Category Archives: Catholic Education

Caritas Awards, Prize Givings and a Valedictory Mass

I have written before about my pride in the Catholic education being delivered to my daughters at their school in Hamilton, and the good things it brings.

This week has been one where many facets of the Catholic principles espoused by the staff and pupils of John Ogilvie High School have been made clear for all to see.

First of all, let us start on Sunday. I was fortunate enough to be in attendance at the Clyde Auditorium for the second annual presentation of the Pope Benedict XVI Caritas Awards.

As the website of the Scottish Catholic Education Service explains:- Continue reading

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Filed under Catholic Church, Catholic Education, Personal

Two Pieces of Recommended Reading – One on Catholic Education and One on Rangers Fans Fighting Fund

Two pieces, amongst many, caught my attention over the weekend.

I commend both, although that does not necessarily mean that I agree with every word in each one. In the latter piece there are a couple of areas where I think the author might not be correct, but these do not affect the thrust of the piece.

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The first is by journalist and blogger Andrew McFadyen. It concerns the future of Catholic education in Milngavie, with potential implications for the rest of the country. You can read it by clicking here.

It appears that East Dunbartonshire Council has rejected the overwhelming views of the parents of pupils at St Joseph’s Primary in Milngavie and instead set the wheels in motion to close a successful, popular and busy school.

This comes despite the offer of concessions by the Archdiocese of Glasgow.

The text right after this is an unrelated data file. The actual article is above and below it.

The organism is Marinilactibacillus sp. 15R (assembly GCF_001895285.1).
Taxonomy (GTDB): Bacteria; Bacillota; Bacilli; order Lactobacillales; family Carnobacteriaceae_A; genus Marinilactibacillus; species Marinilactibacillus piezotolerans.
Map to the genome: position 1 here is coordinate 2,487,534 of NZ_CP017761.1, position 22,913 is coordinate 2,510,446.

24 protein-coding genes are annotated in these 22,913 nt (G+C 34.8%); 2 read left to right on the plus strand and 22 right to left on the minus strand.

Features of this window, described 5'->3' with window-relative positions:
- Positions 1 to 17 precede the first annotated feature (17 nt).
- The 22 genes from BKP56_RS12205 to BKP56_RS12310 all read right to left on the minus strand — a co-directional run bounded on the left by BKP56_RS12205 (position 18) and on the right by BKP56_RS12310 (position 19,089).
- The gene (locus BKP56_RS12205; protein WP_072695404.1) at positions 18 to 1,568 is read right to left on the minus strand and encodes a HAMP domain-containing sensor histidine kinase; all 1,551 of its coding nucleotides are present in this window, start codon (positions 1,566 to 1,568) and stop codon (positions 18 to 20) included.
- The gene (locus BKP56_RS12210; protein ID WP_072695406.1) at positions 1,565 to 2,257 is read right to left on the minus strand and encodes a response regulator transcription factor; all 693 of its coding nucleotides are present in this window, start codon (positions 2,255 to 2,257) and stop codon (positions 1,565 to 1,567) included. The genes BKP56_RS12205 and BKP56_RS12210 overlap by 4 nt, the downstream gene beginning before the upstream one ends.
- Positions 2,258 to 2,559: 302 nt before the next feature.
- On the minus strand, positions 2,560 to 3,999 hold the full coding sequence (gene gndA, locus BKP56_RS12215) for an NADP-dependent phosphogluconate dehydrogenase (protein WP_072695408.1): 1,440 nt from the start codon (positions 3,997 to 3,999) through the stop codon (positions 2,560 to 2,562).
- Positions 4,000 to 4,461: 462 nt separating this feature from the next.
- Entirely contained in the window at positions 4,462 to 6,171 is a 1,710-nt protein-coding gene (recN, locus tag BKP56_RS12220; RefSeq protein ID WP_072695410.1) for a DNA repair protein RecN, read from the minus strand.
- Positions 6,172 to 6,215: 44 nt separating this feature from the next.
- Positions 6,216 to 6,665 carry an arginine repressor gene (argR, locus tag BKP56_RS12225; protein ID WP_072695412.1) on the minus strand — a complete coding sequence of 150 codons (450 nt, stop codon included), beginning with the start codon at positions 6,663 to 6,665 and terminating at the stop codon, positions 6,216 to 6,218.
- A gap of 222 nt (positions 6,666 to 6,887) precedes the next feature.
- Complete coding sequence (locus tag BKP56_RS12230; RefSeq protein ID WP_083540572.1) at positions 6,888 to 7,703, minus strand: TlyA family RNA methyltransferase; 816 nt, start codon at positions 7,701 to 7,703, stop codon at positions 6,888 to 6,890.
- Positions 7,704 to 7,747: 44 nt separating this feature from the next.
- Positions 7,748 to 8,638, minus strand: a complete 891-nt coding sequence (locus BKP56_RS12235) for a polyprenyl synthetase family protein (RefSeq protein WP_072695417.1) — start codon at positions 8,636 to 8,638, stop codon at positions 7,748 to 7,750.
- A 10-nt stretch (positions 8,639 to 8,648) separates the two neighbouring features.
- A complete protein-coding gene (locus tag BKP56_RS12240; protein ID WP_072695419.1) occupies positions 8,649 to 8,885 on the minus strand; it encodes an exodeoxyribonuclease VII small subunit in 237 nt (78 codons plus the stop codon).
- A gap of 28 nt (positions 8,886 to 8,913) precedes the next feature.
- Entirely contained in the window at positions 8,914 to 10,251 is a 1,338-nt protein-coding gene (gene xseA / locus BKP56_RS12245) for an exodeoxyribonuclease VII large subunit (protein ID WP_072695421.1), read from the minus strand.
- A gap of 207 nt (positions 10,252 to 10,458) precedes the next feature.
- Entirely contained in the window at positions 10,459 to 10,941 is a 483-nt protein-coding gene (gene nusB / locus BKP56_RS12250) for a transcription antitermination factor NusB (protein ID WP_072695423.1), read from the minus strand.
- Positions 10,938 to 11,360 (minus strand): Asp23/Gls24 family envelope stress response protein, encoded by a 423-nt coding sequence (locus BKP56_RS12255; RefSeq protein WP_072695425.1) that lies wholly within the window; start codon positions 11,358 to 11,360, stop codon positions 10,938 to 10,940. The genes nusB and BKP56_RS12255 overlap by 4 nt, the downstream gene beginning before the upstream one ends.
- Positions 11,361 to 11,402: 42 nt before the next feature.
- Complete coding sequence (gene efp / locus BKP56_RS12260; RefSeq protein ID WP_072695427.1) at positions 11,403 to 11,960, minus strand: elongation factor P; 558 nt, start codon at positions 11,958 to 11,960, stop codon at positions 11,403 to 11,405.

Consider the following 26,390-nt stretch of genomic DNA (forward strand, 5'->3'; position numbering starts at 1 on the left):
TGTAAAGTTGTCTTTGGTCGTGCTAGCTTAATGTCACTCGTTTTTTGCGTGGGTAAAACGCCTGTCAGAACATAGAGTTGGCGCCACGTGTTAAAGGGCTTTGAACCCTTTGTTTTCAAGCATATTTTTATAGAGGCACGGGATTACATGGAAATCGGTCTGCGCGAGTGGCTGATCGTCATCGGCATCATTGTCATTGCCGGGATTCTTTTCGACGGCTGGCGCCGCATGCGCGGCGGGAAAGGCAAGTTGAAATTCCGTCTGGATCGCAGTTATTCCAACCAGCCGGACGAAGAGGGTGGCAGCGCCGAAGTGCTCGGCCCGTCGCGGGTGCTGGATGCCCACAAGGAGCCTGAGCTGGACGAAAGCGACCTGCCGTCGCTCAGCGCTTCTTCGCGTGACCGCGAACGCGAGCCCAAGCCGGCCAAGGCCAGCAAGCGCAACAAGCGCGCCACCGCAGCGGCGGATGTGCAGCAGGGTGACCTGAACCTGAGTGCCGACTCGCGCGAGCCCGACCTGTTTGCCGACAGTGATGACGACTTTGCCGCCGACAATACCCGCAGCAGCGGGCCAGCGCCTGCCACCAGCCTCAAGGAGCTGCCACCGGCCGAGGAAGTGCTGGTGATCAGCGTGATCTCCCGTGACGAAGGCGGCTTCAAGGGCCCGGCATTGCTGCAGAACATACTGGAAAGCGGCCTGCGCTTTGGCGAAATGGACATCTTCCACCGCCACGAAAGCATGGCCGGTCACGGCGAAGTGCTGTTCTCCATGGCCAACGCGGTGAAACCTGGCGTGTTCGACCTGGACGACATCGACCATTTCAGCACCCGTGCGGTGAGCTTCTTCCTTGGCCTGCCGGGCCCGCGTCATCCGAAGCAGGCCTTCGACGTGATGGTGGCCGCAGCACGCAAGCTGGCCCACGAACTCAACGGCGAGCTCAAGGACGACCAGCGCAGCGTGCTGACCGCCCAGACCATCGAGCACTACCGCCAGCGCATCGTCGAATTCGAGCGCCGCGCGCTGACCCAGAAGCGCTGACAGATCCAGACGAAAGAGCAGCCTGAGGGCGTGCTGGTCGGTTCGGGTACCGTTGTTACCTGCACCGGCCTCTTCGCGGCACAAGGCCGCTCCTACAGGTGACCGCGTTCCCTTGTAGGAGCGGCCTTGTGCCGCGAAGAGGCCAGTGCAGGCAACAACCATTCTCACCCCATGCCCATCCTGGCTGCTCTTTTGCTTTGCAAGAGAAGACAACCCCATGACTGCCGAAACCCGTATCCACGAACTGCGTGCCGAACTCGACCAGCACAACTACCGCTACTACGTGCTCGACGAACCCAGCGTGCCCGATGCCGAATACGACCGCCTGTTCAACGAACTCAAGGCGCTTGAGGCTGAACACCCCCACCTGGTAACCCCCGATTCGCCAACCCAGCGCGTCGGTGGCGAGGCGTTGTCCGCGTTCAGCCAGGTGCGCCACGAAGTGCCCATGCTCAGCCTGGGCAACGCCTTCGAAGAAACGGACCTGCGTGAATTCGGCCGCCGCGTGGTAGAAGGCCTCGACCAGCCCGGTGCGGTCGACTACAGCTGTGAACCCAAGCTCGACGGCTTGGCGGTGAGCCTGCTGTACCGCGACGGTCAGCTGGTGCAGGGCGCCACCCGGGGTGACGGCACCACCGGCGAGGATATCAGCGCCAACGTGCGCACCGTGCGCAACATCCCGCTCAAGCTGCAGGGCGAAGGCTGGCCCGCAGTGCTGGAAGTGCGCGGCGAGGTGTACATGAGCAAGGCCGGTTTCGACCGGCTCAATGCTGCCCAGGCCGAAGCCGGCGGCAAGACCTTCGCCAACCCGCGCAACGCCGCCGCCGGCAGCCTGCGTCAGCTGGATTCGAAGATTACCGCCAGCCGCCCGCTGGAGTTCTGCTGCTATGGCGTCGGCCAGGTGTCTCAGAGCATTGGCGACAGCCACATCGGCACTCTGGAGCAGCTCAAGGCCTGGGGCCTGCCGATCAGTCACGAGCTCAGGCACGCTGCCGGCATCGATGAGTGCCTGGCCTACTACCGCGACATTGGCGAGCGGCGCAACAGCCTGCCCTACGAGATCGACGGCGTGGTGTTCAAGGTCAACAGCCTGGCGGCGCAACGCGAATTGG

As Mr McFadyen writes:-

Councillors should understand that although the vote went against us our fighting spirit is still intact and this is only the beginning. We are not just angry, we are organised. What happens in East Dunbartonshire is now a test case for Catholic education in Scotland.

St Joseph’s is a popular and successful school. It is strongly supported by parents, the wider community and the Church. There are alternative options on the table. If after all this, East Dunbartonshire Council can still shut us down and bring 150 years of Catholic education in Milngavie to an end, then no Catholic school is safe anywhere.

Mr McFadyen provides a link to the online petition opposing the Council’s decisionhttp://www.ipetitions.com/petition/save-st-josephs-primary-school/

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The second piece relates to various questions regarding the Rangers Fans Fighting Fund, set up last year in the darkest days for the Ibrox club.

The fans rallied round their team magnificently, raising around 2/3 of a million pounds. However, ever since the fund opened, and once its embarrassing link to the website of professional clown Mr Custard was corrected, there have been various questions about the Fund, coming from a number of sources.

This man is not a representative of the Rangers Fans Fighting Fund.

This man is not a representative of the Rangers Fans Fighting Fund.

This came particularly into focus when recently funds from the Fund were used to pay the costs of representation of oldco Rangers before the Nimmo Smith Independent SPL Commission.

Alzipratu has written an update on matters regarding the fund and raised various questions. You can read his piece here.

He also ends his piece with the following aside-

PS: I hope to soon complete a piece on the Rangers Charity Foundation but I leave you, in the meantime, with the rather tantalising information that it is now OSCR’s longest-running investigation (outstripping even Glasgow East Regeneration Agency which involved malpractice and maladministration!). Now why is that?